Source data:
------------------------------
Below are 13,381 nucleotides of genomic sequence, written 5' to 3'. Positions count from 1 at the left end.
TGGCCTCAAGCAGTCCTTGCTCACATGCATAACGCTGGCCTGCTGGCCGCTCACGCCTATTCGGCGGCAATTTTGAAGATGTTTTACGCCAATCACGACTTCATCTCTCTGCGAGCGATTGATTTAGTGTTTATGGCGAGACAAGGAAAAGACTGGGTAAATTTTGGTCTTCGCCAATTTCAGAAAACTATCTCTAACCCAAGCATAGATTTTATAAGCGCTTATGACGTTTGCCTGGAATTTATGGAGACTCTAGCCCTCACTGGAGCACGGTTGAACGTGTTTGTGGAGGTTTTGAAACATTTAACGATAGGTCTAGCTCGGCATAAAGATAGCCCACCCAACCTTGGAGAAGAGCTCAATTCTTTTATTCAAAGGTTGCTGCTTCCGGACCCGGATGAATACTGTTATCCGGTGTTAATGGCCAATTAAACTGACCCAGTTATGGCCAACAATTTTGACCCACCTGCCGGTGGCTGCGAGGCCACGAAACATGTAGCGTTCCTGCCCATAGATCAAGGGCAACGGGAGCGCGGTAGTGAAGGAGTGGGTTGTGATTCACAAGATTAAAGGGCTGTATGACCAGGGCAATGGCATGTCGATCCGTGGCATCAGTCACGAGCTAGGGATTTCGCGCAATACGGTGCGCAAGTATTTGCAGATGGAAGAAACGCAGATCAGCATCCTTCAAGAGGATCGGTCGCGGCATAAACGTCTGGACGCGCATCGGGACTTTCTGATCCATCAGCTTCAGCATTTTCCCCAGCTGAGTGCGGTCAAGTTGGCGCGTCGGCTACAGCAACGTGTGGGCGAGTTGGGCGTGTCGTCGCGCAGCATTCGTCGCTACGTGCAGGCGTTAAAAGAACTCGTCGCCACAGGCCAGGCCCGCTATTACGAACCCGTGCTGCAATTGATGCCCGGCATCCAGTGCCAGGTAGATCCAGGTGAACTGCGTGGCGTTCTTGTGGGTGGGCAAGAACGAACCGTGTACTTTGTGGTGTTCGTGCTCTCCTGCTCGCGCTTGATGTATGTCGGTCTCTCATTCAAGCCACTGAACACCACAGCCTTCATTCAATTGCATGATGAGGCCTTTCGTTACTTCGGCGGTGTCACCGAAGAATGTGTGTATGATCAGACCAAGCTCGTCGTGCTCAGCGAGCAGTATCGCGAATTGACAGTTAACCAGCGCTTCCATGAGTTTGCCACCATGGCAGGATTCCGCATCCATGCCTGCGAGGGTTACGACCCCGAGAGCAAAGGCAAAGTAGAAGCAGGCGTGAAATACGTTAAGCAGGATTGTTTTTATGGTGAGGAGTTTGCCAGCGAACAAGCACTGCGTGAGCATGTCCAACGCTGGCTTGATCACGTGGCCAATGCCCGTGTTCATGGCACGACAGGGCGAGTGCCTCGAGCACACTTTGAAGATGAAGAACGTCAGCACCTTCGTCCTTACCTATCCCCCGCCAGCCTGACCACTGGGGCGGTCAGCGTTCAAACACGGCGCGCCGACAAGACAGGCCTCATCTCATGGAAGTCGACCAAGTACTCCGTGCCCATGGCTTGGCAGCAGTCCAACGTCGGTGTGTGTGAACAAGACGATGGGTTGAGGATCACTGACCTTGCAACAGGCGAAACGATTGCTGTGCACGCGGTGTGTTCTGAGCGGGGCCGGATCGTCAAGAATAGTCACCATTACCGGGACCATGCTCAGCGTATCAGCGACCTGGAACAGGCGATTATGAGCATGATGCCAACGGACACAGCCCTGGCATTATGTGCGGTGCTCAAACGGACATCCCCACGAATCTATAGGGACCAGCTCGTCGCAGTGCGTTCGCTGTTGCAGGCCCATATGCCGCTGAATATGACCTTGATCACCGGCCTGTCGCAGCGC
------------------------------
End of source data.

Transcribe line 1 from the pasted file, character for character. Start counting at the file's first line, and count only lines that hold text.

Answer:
Below are 13,381 nucleotides of genomic sequence, written 5' to 3'. Positions count from 1 at the left end.